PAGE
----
Thanksgiving Proclamation, 1928

Coolidges-Thanksgiving-1928

The Coolidges spend their final Thanksgiving in office with the people of Charlottesville, Virginia, 1928.

     The season again approaches when it has been the custom for generations to set apart a day of thanksgiving for the blessings which the giver of all good and perfect gifts has bestowed upon us during the year. It is most becoming that we should do this, for the goodness and mercy of God which have followed us through the year deserve our grateful recognition and acknowledgment.

     Through His Divine favor peace and tranquillity have reigned throughout the land; He has protected our country as a whole against pestilence and disaster and has directed us in the ways of National prosperity. Our fields have been abundantly productive; our industries have flourished; our commerce has increased; wages have been lucrative, and comfort and contentment have followed the undisturbed pursuit of honest toil.

     As we have prospered in material things, so have we also grown and expanded in things spiritual. Through divine inspiration we have enlarged our charities and our missions; we have been imbued with high ideals which have operated for the benefit of the world and the promotion of the brotherhood of man through peace and good will.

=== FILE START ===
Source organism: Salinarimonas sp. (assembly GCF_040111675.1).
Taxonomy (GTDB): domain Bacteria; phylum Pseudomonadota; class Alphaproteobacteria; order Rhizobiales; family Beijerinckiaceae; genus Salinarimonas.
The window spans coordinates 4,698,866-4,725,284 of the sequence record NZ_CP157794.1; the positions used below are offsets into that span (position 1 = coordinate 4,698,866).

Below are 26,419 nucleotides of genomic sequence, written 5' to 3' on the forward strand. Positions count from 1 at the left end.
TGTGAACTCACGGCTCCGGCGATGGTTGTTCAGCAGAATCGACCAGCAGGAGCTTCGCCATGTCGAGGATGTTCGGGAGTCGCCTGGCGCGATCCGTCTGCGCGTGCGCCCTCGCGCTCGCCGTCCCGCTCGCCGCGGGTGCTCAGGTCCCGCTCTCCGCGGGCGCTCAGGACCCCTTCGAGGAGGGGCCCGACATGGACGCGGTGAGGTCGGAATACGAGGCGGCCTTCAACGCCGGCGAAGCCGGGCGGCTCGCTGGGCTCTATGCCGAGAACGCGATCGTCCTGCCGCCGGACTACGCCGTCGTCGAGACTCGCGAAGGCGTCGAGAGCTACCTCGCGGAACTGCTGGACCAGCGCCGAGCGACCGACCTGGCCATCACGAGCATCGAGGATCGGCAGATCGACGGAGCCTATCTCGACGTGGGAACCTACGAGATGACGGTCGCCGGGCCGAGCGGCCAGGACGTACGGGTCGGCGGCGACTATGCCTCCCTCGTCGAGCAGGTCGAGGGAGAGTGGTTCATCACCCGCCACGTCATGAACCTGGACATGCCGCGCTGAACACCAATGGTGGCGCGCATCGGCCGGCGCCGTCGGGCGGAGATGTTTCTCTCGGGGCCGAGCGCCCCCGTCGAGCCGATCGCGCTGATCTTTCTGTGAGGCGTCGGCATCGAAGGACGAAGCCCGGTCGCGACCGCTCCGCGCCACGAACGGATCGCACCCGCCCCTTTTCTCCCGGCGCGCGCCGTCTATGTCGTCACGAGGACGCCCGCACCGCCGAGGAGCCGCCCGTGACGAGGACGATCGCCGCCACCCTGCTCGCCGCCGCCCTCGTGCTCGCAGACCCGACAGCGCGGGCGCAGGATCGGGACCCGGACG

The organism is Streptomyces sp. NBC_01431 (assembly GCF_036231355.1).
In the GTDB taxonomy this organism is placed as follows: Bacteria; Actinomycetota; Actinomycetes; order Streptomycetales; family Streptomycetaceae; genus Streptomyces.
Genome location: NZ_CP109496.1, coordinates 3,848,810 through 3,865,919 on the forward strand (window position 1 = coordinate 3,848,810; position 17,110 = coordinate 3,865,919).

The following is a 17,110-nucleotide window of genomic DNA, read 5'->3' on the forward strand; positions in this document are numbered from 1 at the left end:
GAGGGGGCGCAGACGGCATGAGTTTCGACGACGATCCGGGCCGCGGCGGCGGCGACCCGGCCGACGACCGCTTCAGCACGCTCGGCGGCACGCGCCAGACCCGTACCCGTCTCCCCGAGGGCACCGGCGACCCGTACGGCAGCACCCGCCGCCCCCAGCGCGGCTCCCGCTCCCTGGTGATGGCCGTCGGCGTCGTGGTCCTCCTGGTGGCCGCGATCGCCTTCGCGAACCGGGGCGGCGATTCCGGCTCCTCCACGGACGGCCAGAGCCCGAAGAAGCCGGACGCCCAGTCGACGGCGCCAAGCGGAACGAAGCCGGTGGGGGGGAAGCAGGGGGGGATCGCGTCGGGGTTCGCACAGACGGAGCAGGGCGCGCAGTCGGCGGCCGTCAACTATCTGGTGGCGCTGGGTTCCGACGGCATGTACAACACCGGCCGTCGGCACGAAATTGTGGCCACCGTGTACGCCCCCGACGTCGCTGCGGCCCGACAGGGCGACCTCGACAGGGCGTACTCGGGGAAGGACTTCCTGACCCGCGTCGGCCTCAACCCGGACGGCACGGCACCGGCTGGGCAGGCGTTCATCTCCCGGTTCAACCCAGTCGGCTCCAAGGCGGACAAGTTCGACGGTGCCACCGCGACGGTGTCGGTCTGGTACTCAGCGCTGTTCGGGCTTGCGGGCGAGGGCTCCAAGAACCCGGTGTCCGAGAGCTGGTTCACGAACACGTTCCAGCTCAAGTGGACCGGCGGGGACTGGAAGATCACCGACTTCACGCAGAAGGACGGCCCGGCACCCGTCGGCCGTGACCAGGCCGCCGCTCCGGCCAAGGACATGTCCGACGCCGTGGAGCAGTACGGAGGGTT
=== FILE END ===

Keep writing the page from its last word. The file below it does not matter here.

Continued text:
Wherefore, I, Calvin Coolidge, President of the United States, do hereby set apart Thursday, the twenty-ninth day of November next as a day of general thanksgiving and prayer, and I recommend that on that day the people shall cease from their daily work, and in their homes and in their accustomed places of worship, devoutly give thanks to the Almighty for the many and great blessings they have received, and seek His guidance that they may deserve a continuance of His favor.

     In witness whereof, I have hereunto set my hand and caused the seal of the United States to be affixed.

      Done at the City of Washington, this 23d day of October, in the year of our Lord One thousand Nine Hundred and Twenty-eight, and of the Independence of the United States, the One Hundred and Fifty-third.

Calvin_Coolidge_Signature2.svg

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